The lethal mutation in Huntington's disease (HD) is an expanded trinucleotide (CAG) repeat within the huntingtin protein which ultimately causes selective neurodegeneration especially within the striatum and cortex. This proposal examines cellular mechanisms underlying functional alterations in HD. Emerging evidence indicates that dysfunctions of striatal and cortical neurons and circuits occur during the development of the disease phenotype, well before there is significant cell loss. Morphological changes in the striatum are probably primed initially by alterations in the intrinsic functional properties of striatal medium- sized spiny neurons (MSSNs), but ultimately require abnormalities in the corticostriatal glutamatergic inputs for the phenotype to be expressed. Malfunctions of the corticostriatal pathway are complex and there are multiple changes as demonstrated by significant age-related transient and more chronic interactions with the disease state. There also is growing evidence for changes in cortical microcircuits that interact to induce dysfunctions of the corticostriatal pathway. Little is known about the temporal sequence of cellular and circuit alterations, as well as the causes of selective neuronal vulnerability in striatum and cortex. We will use genetically-modified mice to address these important questions. This proposal will examine the functional interactions that occur to make specific neuronal populations more vulnerable to dysfunction and subsequent degeneration in HD. We hypothesize that the most conspicuous cellular alterations leading to dysfunction and pathology in HD result from a combination of cell-cell interactions and are not solely the outcome of cell- autonomous changes. We will test our hypothesis in three specific aims designed to: 1. Determine the electrophysiological properties that make subpopulations of striatal projection neurons and interneurons differentially vulnerable to dysfunction and degeneration in mouse models of HD, 2. Examine the alterations in the balance of excitation and inhibition in the cerebral cortex of mouse models of HD that facilitate and enable abnormalities in the striatum and 3. Examine if widespread expression of mutant huntingtin is necessary to produce differential electrophysiological alterations in identified populations of MSSNs. These studies will provide the basis for novel rational treatments of HD by delineating more restricted targets for drug intervention and also will be relevant for understanding other CAG triplet repeat diseases and neurodegenerative disorders.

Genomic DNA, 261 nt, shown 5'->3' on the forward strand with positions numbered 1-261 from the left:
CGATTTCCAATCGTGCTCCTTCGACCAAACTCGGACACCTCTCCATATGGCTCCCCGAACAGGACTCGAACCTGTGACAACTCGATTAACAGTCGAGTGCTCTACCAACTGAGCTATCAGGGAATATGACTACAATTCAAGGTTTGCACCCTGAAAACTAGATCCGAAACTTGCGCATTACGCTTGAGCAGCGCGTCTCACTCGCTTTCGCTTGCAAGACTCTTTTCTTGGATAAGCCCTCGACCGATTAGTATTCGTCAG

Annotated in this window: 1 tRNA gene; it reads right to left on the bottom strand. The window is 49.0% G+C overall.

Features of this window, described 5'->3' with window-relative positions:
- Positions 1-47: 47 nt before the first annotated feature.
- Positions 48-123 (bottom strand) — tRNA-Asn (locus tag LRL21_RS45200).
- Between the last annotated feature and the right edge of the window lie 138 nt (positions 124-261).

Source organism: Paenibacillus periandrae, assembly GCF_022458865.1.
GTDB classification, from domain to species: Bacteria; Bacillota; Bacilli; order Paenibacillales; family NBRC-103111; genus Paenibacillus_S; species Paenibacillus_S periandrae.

National Institute of Health (NIH)
National Institute of Neurological Disorders and Stroke (NINDS)
Research Project (R01)
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Special Emphasis Panel (ZRG1-MDCN-L (91))
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Sutherland, Margaret L
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University of California Los Angeles
Schools of Medicine
Los Angeles
United States
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